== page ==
The popular game Minecraft is good for more than just killing mobs and making diamond swords. It can be used to build entire worlds.
Three Michigan students teamed up with engineering to create this virtual North Campus in the “Michcraft” world – a server created by U-M student Dakota Lambert just for fellow students to collaborate. Seems rather fitting for the real North Campus, a place informally dubbed as the “creative campus” by the folks who spend their time there.
Building this real-life creative community for engineers, artists, musicians, dancers and architects hasn’t happened accidentally – it’s been strategically designed with the work of all four North Campus deans under the tenure of David C. Munson, Jr., the Robert J. Vlasic Dean of Engineering. The goal? Creating spaces for students to collaborate, and for interdisciplinary work to happen.
Under that ten-year tenure, five buildings and one giant landscaping project have taken bloom. There are more projects on the horizon, including the building of the future Robotics Center and major renovations for nuclear, mechanical, chemical and materials science engineering. With those and plans being pursued for additional student spaces, it looks like North Campus could continue to evolve over the coming years into a hub of creativity.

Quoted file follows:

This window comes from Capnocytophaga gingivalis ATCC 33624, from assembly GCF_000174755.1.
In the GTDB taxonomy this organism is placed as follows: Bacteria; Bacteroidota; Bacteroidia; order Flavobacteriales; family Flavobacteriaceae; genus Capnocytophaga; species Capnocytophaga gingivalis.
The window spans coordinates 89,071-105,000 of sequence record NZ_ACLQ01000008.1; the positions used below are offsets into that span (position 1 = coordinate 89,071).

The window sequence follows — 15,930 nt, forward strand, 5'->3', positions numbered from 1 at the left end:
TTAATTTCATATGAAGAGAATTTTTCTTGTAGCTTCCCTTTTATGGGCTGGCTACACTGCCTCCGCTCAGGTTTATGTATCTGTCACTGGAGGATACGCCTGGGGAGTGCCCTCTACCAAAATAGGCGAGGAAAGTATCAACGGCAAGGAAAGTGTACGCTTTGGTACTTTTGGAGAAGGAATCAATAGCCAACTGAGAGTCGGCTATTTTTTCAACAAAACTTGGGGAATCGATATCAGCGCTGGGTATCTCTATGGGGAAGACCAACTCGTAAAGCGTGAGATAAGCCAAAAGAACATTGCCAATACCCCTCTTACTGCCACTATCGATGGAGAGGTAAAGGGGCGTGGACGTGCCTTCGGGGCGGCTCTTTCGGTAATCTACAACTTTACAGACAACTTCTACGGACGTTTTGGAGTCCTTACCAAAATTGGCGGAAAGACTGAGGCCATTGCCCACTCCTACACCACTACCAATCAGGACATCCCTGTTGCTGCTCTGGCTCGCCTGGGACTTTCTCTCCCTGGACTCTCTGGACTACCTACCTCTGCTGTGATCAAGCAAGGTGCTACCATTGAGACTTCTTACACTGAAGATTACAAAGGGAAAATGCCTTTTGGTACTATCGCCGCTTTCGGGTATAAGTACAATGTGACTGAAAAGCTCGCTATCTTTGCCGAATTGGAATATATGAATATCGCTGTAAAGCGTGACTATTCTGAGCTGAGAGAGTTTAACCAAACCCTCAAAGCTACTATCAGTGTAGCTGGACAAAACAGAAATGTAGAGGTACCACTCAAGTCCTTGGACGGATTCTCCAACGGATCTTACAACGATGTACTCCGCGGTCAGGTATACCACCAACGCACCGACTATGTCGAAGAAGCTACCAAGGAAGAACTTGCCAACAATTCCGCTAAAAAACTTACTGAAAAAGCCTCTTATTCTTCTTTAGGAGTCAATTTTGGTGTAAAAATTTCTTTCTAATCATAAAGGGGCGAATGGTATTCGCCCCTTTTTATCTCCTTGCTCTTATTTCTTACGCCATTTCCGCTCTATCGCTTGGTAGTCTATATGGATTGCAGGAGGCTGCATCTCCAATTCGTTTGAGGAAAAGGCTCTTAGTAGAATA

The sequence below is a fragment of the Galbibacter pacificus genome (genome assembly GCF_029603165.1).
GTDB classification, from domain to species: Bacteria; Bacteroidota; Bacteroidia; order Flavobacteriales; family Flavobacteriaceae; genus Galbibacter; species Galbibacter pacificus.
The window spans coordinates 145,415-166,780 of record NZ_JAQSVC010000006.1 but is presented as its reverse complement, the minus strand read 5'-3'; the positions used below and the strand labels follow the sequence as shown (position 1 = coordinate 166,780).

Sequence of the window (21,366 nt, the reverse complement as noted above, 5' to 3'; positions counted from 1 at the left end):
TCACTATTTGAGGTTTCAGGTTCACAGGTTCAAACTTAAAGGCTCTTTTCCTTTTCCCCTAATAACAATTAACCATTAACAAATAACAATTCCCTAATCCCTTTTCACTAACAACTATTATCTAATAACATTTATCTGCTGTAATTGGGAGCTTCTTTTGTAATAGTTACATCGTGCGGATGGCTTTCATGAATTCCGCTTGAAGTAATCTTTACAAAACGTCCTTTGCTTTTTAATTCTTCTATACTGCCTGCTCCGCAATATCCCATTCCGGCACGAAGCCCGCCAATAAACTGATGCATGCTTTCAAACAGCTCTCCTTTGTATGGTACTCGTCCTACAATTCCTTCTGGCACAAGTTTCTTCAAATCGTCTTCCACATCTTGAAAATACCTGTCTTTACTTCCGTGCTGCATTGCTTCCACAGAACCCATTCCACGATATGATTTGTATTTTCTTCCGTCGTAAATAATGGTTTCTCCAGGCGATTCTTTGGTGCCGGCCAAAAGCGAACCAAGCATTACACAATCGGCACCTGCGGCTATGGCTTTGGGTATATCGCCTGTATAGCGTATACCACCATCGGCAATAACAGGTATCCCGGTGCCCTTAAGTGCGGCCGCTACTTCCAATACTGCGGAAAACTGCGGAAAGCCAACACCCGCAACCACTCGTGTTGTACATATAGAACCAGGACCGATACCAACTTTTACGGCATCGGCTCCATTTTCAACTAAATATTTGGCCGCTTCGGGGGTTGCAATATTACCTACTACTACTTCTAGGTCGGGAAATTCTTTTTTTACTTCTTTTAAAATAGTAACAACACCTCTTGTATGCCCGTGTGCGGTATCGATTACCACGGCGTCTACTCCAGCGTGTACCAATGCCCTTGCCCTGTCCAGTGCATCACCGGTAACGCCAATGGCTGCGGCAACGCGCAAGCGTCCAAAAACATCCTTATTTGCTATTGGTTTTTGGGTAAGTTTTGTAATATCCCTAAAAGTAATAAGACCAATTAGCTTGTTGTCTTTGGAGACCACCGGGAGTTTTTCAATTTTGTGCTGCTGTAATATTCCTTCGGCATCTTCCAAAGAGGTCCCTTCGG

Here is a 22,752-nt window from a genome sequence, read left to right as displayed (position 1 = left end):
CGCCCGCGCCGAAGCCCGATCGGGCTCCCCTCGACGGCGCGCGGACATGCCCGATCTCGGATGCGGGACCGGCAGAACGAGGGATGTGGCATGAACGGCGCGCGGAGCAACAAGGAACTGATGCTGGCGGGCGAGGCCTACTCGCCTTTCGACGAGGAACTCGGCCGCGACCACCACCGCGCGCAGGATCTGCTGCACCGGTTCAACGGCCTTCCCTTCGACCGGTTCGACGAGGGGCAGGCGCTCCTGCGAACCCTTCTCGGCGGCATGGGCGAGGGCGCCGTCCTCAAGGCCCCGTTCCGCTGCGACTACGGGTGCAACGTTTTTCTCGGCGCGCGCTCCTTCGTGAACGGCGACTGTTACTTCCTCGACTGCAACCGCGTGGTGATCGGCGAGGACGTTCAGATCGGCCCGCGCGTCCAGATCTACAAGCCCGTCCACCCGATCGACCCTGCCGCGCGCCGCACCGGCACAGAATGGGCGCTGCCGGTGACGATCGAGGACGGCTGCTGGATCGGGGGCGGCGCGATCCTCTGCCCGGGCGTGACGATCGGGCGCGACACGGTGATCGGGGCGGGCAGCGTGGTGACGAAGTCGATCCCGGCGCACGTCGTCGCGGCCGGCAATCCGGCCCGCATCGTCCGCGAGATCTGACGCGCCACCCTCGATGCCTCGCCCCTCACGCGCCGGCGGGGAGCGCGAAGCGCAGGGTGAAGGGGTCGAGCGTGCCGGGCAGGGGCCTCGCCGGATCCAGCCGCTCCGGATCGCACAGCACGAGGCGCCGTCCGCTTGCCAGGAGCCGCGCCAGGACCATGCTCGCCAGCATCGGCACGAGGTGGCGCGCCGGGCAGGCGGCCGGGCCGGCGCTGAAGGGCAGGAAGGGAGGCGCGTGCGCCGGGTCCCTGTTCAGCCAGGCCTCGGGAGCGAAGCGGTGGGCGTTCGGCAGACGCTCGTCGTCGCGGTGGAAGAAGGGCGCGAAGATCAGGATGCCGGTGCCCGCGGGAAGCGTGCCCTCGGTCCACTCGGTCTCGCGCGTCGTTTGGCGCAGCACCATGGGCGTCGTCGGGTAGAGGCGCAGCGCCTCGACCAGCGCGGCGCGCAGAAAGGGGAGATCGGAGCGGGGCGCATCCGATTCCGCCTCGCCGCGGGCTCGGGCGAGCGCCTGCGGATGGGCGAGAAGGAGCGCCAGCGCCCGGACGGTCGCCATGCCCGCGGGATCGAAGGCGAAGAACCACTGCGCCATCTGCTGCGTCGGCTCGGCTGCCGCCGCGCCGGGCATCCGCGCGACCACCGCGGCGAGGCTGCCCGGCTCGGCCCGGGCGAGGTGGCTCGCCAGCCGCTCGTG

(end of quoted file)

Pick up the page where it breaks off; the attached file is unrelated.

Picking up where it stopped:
Created by: Dakota Lambert, Tarik Clay, Sharang Karve, Jennifer Judge Hensel and Joseph Xu
The computer science and engineering building, named the Bob and Betty Beyster Building was opened as Munson began his first term.
Student spaces to facilitate experiential learning and creative collaboration have sprouted through the creation of the Wilson Student Team Center and Gorguze Family Laboratory.
The Phoenix Memorial Laboratory addition has created a collaboration space for nuclear engineering initiatives, which will be facilitated further by the renovation of the Nuclear Engineering Laboratory.
The renovation of the North Campus diag to the Eda U. Gerstacker Grove aims to tie it all together as a dynamic center for North Campus, and destination spot for the community.
The Robert H. Luri e Nanofabrication Facility and the Center of Excellence in Nano Mechanical Science and Engineering enable state-of-the-art research in nanotechnology.